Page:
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Stonewall 2069, Dazed ICA film on queer tech

A sneak peek at Stonewall 2069, our film about the future of queer tech

Commissioned as part of the New Creatives project in partnership with the ICA and BBC, the doc imagines the intersection of technology and LGBTQ+ culture in the year 2069

Queerness and technology have always had a fascinating back and forth. From the hanky codes of 70s San Fran, to social apps Grindr and Feeld, queer culture is living evidence that innovation is precipitated at the fringes and in the underground. 

2019 marks 50 years since Marsha P. Johnson, a black trans woman, threw the first brick at Stonewall, initiating a cascade of events that resulted in the legalisation of gay marriage across America 46 years later. Today we celebrate 50 years of queer culture, but what will the next 50 years bring?

A new film commissioned as part of the New Creatives project (which brings Dazed, the ICA, and the BBC together) explores the intersection of queerness and technology in the year 2069. Across the film, we see the invention and subsequent creation of a prototype that could be part of every day queer life in 2069.

“The coopting, subverting and appropriating of technology, by queer people, for queer people, has played a vital role in 50 years of queer emancipation” – Samuel Douek

Using equipment from Procam, Europe’s leading digital cinematography hire facilitydirector Samuel Douek explores queer futures through a prism of technology and performance. Interviews with players across contemporary queer culture are complemented by an orgy of queer imagery from pink fish tanks to latex masks and industrial ventilation units landing somewhere between Apollo 111 and the basement of Watergate.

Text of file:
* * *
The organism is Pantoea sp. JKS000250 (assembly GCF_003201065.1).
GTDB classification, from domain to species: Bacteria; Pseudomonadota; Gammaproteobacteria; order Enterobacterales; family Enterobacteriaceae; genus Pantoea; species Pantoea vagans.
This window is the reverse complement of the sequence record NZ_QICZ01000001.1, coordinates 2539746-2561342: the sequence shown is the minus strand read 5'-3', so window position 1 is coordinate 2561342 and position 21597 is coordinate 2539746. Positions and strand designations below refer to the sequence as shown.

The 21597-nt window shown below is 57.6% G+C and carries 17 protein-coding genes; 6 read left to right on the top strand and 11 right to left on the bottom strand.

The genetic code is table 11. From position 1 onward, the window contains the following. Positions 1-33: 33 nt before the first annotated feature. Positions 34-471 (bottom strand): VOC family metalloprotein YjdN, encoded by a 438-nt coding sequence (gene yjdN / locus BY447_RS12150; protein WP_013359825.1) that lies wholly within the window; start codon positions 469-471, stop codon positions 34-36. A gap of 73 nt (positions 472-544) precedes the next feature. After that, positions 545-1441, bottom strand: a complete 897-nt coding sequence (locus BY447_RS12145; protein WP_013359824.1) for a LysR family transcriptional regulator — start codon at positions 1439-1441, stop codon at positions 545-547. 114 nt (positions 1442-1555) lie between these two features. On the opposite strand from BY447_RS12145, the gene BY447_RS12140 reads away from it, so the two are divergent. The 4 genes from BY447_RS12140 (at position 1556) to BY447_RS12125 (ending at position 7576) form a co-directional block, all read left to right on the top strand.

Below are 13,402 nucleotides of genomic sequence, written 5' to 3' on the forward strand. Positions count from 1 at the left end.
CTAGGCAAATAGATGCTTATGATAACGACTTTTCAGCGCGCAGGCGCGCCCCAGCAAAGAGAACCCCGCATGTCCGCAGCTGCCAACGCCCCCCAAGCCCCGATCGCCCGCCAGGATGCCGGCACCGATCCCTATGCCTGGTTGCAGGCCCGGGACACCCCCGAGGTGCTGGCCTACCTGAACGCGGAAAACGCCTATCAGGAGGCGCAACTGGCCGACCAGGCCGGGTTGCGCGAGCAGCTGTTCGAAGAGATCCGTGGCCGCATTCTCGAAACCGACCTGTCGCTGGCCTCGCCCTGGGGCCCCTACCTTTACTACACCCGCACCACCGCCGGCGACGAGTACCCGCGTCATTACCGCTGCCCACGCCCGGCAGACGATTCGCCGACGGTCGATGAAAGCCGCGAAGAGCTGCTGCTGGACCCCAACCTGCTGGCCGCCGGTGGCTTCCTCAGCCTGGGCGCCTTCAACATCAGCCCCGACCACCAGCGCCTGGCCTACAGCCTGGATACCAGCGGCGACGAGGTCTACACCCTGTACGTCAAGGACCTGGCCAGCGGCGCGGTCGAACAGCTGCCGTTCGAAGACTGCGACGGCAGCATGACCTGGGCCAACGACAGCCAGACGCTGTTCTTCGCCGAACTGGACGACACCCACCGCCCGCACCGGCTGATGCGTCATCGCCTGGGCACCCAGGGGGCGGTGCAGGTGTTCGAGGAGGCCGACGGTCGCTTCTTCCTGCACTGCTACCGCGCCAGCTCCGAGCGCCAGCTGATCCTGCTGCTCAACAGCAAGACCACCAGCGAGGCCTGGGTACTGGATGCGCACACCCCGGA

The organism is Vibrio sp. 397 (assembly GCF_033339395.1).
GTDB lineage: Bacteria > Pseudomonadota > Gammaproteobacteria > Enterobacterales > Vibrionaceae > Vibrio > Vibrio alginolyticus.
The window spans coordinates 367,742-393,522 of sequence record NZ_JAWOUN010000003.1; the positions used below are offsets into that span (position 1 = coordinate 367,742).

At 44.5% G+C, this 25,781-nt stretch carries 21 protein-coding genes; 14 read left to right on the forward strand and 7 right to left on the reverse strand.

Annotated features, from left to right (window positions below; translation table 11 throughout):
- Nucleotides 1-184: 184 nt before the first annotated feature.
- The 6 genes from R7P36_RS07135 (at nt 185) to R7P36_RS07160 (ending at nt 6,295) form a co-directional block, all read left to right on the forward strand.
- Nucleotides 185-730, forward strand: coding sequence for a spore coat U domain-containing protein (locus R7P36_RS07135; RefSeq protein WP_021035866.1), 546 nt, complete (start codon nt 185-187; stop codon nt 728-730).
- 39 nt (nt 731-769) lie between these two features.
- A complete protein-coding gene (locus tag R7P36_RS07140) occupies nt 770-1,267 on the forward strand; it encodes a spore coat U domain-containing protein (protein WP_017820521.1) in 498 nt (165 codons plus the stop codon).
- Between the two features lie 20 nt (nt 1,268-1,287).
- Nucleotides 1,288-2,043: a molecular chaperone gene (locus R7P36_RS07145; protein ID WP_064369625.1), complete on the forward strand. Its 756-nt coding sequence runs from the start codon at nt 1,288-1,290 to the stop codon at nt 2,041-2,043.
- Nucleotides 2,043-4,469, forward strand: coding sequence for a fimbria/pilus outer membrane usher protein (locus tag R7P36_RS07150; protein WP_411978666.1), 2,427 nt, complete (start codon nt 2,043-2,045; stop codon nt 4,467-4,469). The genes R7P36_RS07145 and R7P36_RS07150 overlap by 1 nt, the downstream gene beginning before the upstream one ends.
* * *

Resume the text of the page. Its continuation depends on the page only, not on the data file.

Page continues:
Dutch artist Esmay Wagemans stamps the project with her trademark aesthetic: perspex screens and latex masks that manage to look simultaneously edible and repugnant. Bodies and body parts, bionic and biological, probe what we perceive as real, and challenge what it means to be human.

“The coopting, subverting and appropriating of technology, by queer people, for queer people, has played a vital role in 50 years of queer emancipation”, says director Samuel Douek. “Technology has surpassed simply connecting the queer community. It has opened up a world of unchartered visibility where new letters are increasingly uncovered and added to the acronym LGBTQ+.”

“It is shaping the world where queerness is no longer defined by sexuality, gender identity or suffering,” he adds.

So what happens to queerness next? Working with Douek and Wagemans, Berlin-based animator Sam Alridge, who has a background in video-game design, experimented with shape, colour, lighting, texture, and movement to create the visual narrative for a queer future. Exploring queerness means pushing aesthetic as much as concept. And Douek doesn't shy from the challenge. He drapes the film in baroque animations that glitter and glitch; body parts writhing with glutinous abstraction.

Major Zscene styled the film and brought together the cast of LGBTQ+ performers who feature. 

“To go beyond something human is the queer frontier”, says LA based collaborator Thomas Francisco. “If we code future software and upload them to our own hacked technologies, we are able to rid ourselves of all notions of identities, by becoming all identities”, adds Douek

At the story's apex, trans performer and dancer SAKEEMA engages with the prototype at the centre of the film in a performance mirroring the changing relationship between technology and queer bodies.

The film poses a simple dilemma: As technology enters more and more of our lives, where do we draw the line between self and other?

And more importantly, who gives a Q?

Stonewall 2069 will premiere in 2020